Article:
Step by step we have grown our homestead. Raising meat chickens is something we have been doing for several years now. We implement the pastured poultry method using chicken tractors to rotate pasture.
Raising Meat Birds on The Homestead
Our meat chicken husbandry practices include organic, non-gmo, soy-free feed as well as rotating on pasture in a chicken tractor. All of this ensures that our family is getting the best quality, most nutrient dense, meat possible.
We started ordering chickens with friends and we all purchased Cornish Cross birds together. This is a good breed for us to start with since they are ready to butcher in just eight weeks or so.
Many people prefer to raise Freedom Rangers since they are a heritage breed. We will be raising 100 of them this year. I’m excited to see how they compare to the Cornish Cross.
Our little chicks arrive when they are just a couple of days old. We always tell the kids not to get too attached to these meat chickens since their destination was the freezer.
Derek built a large brooder box for them that we set up under a shelter outside. If it is too cold outside when we first get them, we will keep them in totes in the house for a week or two before moving to the outside brooder. We set their brooder up with water, feed, and a heat lamp.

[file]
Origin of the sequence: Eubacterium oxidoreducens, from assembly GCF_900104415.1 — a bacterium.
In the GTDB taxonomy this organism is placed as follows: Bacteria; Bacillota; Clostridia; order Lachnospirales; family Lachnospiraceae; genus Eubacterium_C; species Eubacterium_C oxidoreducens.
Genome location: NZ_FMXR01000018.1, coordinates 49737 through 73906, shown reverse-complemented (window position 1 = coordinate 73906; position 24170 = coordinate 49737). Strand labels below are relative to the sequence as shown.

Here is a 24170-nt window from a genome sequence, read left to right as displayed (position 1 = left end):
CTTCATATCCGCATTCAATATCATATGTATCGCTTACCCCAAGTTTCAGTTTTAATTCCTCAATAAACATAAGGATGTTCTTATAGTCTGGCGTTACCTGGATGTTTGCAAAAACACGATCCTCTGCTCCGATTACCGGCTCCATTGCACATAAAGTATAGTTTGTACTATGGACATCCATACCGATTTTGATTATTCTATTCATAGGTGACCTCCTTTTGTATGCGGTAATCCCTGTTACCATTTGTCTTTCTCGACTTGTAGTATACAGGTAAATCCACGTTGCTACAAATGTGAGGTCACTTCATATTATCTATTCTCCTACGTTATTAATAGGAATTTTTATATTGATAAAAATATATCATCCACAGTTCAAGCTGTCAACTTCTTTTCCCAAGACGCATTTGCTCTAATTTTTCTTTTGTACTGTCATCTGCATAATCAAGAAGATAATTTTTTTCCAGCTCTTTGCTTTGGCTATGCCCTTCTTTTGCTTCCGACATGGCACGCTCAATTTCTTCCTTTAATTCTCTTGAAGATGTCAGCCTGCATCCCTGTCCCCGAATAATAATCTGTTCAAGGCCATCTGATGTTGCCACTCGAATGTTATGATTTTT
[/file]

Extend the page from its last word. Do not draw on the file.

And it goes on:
After 2-3 weeks pass and the weather permits, the chicks are big enough to go outside. We set up the chicken tractor in our pasture. The tractor is moved once a day for the first couple of weeks.
We start moving the chicken tractor twice a day to give the meat birds some fresh grass and bugs. Something that we have started to use and has benefited us in raising meat birds is to put up an electric netting fence around the tractor so that the chickens can forage a larger area.
We let the meat birds out of the tractor in the mornings so they can run free, well, not free, just within their parameters. Every evening, we lock them in the chicken tractor to keep them safe.
This routine of moving the tractor and pen continues from the time we move them out until they are ready to be butchered. Once they have reached their butcher size, we process our own chickens at home.
Raising meat birds is a great way fo us to supply our own family with healthy food as well as make some income by selling some of them after we butcher.
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Thank you so much for this! We just got our first batch of chicks – some for eggs and some for meat. Your posts are extremely helpful!
That’s so exciting! I’m glad you found it helpful. 🙂
This definitely makes me want to try raising meat birds again. The last time I gave it a go, a predator found its way into the area I kept the chicks in and killed all of them. I need to build a newer and safer area for them before I try it again. But its going to happen! I like how you advised your kids not to get too attached to the chicks. 🙂 I had to do the same thing with my kiddos with our turkeys…which was hard to do since turkeys are just so social! lol! Thanks again for the great article.